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Posts Tagged ‘botanical art exhibition’

By Philadelphia Society of Botanical Illustrators

Every year the Philadelphia Society of Botanical Illustrators is given the opportunity by the Pennsylvania Horticultural Society to demonstrate our skills at the Philadelphia Flower Show. This is a wonderful chance for our organization to explain the fascination of botanical art to the world at large.

Some of the artists think this is great fun. But some do not. It is certainly different from the peace and quiet most of us experience when painting. People crowd around us. Small children want to see what we’re doing – up close. School groups ask endless good questions. It can be stressful.

It’s all a matter of attitude. The “best” attitude is that of a teacher who thinks that botanical art is the most fascinating subject in the world (which, of course, it is). You have to accept the obvious that there is no way that you’ll have the time to paint an entire watercolor. Maybe you can do a little work on one to show how laboriously slow it is. But do not expect to finish it. It is better to bring examples of your sketches, notes, drawings, tracings — whatever led up to the final artwork (which is shown on the wall behind us).

Instead of painting, your time will be taken up with talking to people: explaining how important it is to really “see” the plant, to understand how it grows and reproduces, to show aspects of the plant that photography cannot capture. You can possibly show how artists create form, a feeling of three dimensions. You might briefly touch on the long history of botanical art going back to the Egyptians. You must, however, talk in “sound bites.” Every sentence has to be a headline. And don’t be riled if your audience drifts away. Don’t expect to hold their attention.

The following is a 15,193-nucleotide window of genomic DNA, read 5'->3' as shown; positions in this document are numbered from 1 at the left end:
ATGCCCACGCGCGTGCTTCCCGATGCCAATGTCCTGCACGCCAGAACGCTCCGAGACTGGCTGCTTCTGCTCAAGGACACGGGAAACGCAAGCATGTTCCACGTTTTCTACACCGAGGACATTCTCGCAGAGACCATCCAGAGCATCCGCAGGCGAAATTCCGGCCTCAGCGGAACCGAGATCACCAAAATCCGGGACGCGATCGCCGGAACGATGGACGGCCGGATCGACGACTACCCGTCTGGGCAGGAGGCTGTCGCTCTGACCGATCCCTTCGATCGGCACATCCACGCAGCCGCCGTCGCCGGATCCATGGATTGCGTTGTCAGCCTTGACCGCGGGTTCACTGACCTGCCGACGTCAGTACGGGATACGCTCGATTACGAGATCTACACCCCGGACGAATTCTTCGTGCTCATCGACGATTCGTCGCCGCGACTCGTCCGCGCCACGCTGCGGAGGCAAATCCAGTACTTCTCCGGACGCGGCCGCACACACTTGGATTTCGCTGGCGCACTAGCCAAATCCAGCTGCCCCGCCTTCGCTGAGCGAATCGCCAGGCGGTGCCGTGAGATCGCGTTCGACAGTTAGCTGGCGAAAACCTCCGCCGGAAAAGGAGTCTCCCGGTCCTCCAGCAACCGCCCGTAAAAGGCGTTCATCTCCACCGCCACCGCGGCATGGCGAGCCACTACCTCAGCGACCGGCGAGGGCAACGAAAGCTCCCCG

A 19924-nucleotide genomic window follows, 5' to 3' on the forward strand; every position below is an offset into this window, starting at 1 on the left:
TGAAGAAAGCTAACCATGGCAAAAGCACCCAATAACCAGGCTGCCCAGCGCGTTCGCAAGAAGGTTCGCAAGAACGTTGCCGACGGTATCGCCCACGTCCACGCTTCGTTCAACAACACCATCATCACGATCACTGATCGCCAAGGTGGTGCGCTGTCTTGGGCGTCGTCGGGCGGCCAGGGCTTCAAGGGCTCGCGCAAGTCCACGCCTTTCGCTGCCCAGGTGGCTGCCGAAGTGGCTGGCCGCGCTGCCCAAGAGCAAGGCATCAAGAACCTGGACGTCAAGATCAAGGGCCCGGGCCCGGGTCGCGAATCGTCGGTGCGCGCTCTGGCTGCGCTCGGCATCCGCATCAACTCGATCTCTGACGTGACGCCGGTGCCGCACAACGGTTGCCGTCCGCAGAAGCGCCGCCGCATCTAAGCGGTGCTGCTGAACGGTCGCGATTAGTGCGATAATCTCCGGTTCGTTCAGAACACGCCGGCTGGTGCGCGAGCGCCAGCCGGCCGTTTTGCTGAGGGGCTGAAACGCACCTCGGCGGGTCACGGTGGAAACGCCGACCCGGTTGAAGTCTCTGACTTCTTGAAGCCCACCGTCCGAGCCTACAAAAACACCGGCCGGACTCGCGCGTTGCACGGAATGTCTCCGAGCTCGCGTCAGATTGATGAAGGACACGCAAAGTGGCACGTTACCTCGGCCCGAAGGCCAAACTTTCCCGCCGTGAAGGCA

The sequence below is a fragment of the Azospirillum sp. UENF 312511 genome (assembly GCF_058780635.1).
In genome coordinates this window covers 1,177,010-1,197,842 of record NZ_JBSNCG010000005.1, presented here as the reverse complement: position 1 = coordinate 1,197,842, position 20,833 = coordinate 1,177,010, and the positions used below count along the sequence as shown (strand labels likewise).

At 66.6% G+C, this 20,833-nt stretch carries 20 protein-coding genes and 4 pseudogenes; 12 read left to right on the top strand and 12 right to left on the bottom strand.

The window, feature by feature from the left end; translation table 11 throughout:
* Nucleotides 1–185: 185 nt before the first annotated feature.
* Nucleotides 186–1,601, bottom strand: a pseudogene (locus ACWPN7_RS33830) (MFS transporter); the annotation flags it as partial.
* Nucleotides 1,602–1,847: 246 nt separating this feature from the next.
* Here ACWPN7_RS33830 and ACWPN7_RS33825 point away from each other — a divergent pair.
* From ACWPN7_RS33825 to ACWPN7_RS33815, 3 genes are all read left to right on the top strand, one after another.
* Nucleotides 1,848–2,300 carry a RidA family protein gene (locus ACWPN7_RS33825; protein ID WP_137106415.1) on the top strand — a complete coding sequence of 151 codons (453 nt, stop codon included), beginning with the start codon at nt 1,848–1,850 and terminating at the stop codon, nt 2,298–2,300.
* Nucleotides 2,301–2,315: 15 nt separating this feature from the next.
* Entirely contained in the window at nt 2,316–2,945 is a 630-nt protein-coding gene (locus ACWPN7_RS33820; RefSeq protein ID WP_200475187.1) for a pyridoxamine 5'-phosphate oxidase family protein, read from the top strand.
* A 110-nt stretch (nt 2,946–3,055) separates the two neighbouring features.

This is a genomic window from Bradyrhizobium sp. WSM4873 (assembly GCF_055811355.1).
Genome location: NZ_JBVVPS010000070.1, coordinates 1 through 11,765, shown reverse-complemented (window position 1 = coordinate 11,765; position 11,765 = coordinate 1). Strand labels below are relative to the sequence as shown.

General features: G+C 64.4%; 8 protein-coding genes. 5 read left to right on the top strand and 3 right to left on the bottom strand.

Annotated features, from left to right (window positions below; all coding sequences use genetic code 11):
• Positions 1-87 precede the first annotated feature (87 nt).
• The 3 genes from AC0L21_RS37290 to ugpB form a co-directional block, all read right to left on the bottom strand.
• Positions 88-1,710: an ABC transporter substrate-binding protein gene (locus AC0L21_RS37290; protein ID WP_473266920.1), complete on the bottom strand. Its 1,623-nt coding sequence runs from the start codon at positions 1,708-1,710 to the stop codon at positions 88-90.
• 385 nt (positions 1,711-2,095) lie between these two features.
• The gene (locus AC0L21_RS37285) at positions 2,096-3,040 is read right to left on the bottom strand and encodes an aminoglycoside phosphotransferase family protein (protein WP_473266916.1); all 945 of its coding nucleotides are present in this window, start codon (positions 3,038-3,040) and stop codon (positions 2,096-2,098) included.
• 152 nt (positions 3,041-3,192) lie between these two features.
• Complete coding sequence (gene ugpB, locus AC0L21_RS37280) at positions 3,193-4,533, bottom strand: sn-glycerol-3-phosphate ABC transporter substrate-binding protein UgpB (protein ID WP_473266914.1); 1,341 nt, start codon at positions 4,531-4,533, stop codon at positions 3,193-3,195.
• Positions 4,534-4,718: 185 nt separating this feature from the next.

You are there to rouse interest that might find an outlet at another time. Who knows? Your audience might someday take a botanical art class. They might become avid painters of wild flowers. They might even buy one of your botanical watercolors. But it’s not going to happen during the demonstration. So relax. Enjoy yourself. Stay calm and carry on.

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Morphology Preview copy

Five members of Amicus Botanicus, a painting group formed by graduates of the 2004 Botanical Painting Diploma Course at The English Gardening School, will take part in MOR.PHOLO.O.GY: An Exhibition of Botanical Art at the Sunbury Embroidery Gallery at Sunbury-on-Thames, near London. This exhibition opens on July 2, 2013 and will be on view through July 28, 2013.

Artist Louise Young says, “The gallery is a delightful little modern gallery within a lovely walled garden in the middle of Sunbury. It is close to Hampton Court Palace where the flower show will be held in July.”

In this exhibition, artists Linda McDonald, Mary Ellen Taylor, Louise Young, Caroline Jenkins and Shirley Slocock share their views of the natural world.

Be sure to also add to your calendar the presentation about orchids in art by Dr. Phillip Cribb, former Deputy Director and Herbarium Curator at the Royal Botanic Gardens, Kew. Dr. Cribb is the co-author of A Very Victorian Passion: The Orchid Paintings by John Day, a book about orchid enthusiast, John Day (1824-1888). This very inspiring book contains a sample of the more than 2,300 orchids painted by Day that are housed at the Royal Botanic Gardens, Kew. Dr. Cribb wrote this book with Michael Tibbs in 2004.

Mor.phol.o.gy

Sunbury Embroidery Gallery
Sunbury-on-Thames, England
July 2-28, 2013

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The Society of Floral Painters will celebrate the launch of their 2013 exhibition on June 1. The exhibition will be held at the National Trust Property – The Vyne from June 1-23, 2013. Gallery hours are 12-5 PM Monday to Friday
and 11 AM – 4 PM Saturday and Sunday.

The Vyne is located at Vyne Road, Sherbourne St. John, Basingstoke, Hampshire RG24 9HL. Click on the poster for directions.

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On Saturday, the 11th Biennial Exhibition of Botanical Art opens at the Royal Botanic Gardens Melbourne. Featuring over 150 pieces of art by Australian and international artists, this show will be on view through November 23, 2012.

Lectures and special classes will be held in conjunction with this exhibition:

  • Seeds: Why What You Eat Matters – November 14
  • Botanical Art Masterclass with Hillary Parker – November 18
  • Exhibition Tea & Tour – November 13 & November 22

For more information, visit the exhibition page of the Royal Botanic Gardens Melbourne.



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Botanical Art Program at RBG Melbourne

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On Monday, the Reeves-Reed Arboretum in Summit, NJ revealed